Concha y Toro holds its breath
Published:  05 December, 2008

Concha y Toro, South America's largest wine producer and owner of one of the world's largest wine brands Casillero del Diablo, holds its corporate breath as the ramifications of the collapse of US sub prime housing market and the worldwide credit crunch, work their way through the global economy.

Concha y Toro, South America's largest wine producer and owner of one of the world's largest wine brands Casillero del Diablo, holds its corporate breath as the ramifications of the collapse of US sub prime housing market and the worldwide credit crunch, work their way through the global economy.
Rafael Guilisasti, vice president of Viña Concha y Toro which is Chile's largest wine producer and number two in Argentina, told Drinks International that the company is protected because it exports to 129 markets and trades in a basket of currencies.
"Everyone has been suffering but it is too early to gauge consumer reactions. Maybe there is some sort of trade off, possibly trading down. The market seems flat but I think there will be more impact in the on-trade - some more affected than others depending on cultures of eating out," said Guilisasti.
Concha y Toro accounts for 17% of domestic sales, 7.3% of Chile’s current export market and 8% of Argentina’s annual production. Its major export markets are the UK (45%), US (39) and Canada (34). Thirty-five percent of revenue is traded in US dollars, 21% in sterling, 20% in the Euro and 4.3% in Canadian dollars.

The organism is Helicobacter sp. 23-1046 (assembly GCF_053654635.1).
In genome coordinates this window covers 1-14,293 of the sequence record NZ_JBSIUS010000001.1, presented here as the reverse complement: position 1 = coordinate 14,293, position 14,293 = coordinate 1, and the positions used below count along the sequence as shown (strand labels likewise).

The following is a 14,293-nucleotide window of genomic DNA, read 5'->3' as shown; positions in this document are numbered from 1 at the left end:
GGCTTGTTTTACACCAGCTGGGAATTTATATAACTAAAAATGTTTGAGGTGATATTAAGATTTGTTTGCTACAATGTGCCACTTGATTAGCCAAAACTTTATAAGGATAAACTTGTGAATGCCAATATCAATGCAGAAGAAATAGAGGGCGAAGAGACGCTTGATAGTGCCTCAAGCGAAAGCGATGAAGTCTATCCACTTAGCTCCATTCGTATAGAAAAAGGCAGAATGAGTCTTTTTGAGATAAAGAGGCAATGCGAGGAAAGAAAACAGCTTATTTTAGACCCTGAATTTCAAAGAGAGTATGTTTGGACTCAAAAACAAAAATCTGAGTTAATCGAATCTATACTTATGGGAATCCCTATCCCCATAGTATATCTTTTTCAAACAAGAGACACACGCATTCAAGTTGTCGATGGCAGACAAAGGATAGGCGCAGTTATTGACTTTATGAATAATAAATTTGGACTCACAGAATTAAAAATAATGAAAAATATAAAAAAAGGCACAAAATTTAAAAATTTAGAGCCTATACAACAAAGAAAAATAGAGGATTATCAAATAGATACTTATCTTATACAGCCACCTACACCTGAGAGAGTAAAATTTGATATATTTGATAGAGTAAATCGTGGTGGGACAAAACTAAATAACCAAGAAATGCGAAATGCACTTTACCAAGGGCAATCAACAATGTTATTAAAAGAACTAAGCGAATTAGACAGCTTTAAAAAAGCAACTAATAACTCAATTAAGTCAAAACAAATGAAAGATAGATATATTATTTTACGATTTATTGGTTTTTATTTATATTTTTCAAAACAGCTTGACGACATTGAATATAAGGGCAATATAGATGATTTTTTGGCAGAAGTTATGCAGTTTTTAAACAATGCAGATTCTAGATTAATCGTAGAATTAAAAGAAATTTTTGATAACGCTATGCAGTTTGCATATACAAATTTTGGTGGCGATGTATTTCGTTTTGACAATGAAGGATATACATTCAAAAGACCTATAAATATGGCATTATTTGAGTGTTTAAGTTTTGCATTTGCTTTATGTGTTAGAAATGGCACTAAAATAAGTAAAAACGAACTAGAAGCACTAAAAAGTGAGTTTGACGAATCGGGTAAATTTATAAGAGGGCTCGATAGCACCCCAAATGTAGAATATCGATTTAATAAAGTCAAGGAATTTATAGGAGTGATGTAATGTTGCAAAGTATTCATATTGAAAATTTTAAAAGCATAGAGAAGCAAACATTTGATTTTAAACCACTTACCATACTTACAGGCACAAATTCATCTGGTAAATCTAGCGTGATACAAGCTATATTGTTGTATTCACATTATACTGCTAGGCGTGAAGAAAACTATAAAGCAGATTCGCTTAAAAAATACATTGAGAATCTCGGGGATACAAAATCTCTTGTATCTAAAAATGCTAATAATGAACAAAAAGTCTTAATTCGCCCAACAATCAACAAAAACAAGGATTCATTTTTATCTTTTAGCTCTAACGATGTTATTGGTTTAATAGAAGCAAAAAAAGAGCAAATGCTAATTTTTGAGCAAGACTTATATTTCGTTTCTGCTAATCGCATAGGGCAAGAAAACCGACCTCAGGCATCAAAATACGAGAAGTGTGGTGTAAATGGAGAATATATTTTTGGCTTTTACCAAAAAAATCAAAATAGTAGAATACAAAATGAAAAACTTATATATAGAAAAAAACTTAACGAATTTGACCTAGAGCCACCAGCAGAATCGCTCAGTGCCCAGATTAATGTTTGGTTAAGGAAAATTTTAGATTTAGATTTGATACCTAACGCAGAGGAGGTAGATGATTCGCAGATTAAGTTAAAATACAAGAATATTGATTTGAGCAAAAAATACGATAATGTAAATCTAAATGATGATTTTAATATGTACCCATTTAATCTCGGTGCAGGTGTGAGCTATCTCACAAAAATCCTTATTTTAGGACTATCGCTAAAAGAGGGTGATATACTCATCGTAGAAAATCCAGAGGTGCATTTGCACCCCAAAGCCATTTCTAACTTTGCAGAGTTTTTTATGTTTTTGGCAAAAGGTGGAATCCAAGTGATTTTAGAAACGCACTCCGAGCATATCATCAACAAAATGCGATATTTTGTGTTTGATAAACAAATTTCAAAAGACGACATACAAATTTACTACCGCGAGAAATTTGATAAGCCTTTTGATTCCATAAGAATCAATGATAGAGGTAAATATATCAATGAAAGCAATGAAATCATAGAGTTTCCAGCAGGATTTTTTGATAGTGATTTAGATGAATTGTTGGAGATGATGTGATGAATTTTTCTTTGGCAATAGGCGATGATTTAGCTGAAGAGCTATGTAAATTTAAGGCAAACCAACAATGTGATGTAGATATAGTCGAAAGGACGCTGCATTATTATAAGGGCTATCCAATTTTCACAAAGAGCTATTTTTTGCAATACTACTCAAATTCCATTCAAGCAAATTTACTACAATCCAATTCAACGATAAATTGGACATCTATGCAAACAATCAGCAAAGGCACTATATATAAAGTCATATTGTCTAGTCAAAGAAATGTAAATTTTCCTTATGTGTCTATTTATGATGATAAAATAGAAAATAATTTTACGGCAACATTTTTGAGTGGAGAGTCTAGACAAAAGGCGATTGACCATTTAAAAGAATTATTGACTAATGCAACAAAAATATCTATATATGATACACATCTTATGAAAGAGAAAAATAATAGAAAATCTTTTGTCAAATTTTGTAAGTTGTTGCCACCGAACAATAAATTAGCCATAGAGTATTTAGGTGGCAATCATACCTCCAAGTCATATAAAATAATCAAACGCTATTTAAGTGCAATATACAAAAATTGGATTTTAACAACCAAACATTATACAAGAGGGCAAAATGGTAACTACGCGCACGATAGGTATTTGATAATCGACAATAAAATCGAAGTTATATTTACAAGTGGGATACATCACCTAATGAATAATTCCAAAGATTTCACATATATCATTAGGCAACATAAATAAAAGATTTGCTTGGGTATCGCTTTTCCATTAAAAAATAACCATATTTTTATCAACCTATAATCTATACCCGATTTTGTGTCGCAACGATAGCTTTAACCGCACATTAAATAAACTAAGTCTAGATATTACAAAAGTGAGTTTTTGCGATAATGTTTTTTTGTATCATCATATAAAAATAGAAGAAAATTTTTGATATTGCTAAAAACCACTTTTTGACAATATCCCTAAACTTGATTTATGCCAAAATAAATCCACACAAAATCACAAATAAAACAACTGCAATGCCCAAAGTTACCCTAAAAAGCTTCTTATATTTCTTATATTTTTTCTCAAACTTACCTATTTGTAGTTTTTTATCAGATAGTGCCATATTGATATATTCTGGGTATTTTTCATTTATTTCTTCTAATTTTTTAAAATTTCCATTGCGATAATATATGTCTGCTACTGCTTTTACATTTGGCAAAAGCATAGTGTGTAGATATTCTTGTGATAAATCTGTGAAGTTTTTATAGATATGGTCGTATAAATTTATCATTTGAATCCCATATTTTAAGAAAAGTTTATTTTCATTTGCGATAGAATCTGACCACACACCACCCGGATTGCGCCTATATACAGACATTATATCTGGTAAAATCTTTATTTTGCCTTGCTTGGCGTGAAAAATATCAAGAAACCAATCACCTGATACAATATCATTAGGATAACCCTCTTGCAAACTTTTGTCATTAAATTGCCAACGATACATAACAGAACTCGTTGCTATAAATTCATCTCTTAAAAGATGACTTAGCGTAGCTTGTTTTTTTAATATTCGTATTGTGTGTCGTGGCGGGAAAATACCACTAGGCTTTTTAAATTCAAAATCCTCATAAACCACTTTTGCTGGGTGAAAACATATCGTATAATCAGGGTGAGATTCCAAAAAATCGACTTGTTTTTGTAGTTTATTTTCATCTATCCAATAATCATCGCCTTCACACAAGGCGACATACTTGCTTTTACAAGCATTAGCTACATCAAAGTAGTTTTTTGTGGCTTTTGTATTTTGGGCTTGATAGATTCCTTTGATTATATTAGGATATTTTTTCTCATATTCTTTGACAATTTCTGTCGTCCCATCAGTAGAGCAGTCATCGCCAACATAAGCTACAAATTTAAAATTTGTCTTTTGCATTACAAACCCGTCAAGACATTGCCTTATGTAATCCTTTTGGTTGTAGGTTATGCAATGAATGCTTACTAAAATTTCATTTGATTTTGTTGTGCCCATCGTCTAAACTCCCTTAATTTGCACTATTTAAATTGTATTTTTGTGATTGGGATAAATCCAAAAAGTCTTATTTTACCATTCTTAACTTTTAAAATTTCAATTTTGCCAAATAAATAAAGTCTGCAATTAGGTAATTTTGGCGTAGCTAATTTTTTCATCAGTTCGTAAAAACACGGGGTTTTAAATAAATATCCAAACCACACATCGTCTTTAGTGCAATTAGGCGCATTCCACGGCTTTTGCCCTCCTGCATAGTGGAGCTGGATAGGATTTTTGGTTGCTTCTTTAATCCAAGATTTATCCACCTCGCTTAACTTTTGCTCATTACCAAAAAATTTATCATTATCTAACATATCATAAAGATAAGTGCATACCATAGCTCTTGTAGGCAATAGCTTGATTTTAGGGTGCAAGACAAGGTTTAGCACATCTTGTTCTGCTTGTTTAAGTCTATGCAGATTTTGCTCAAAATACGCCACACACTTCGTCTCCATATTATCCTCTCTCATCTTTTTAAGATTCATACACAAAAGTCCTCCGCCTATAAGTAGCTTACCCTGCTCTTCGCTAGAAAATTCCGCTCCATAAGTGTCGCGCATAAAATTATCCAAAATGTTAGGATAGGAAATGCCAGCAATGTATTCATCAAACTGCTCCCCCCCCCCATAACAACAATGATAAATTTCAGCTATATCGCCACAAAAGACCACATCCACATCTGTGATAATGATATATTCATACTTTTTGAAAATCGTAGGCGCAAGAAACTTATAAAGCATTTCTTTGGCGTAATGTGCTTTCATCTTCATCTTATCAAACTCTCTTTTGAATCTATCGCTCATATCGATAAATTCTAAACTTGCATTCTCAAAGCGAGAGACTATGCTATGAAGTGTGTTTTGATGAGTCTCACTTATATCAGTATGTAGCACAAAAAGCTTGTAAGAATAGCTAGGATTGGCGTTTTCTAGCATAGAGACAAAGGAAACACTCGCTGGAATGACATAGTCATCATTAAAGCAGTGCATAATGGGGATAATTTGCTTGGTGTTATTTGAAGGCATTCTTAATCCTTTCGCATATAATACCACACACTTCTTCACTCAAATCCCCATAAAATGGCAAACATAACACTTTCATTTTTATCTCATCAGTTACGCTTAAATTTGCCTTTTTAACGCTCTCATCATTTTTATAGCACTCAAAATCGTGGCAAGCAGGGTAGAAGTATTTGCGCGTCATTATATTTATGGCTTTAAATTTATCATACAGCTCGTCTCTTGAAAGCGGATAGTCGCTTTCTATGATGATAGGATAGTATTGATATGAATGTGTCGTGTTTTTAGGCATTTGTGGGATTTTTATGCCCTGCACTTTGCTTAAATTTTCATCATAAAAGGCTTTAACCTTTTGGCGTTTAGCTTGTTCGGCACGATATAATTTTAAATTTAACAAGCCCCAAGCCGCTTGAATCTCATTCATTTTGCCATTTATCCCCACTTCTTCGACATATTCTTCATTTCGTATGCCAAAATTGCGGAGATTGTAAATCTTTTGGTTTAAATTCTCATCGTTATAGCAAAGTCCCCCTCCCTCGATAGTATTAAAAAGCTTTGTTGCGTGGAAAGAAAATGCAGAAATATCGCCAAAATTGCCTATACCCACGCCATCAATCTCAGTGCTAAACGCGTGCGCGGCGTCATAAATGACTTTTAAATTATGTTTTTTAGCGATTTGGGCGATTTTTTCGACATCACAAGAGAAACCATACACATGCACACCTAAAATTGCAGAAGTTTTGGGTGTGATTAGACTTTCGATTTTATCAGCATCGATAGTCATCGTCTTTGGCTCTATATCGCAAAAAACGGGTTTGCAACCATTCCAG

"Our aim is to diversify so we can manage the ups and downs and not suffer from any particular market. We try and keep costs down while focusing on size and scale. We keep volumes in line with distribution – Chile has never been in a position of oversupply – and we have brands at every price point," said Guilisasti.
Its major brand is Casillero del Diablo  which is now a 2.9m case global brand. It retails for approximately E6.99. Seventy per cent of the company's volume is in red wine, principally Cabernet Sauvignon, Merlot, Carmenère, Syrah and "a little bit of Pinot Noir".
Guilisasti said that there has been a shift in emphasis by Chilean growers to cooler climate regions, either at altitude or with pronounced sea influence, to produce more elegant, more complex wines. To that end Concha y Toro has a new winery, Maycas, in the  Limari valley to the north with a good water supply which has been set up to produce cool climate, super premium wines.




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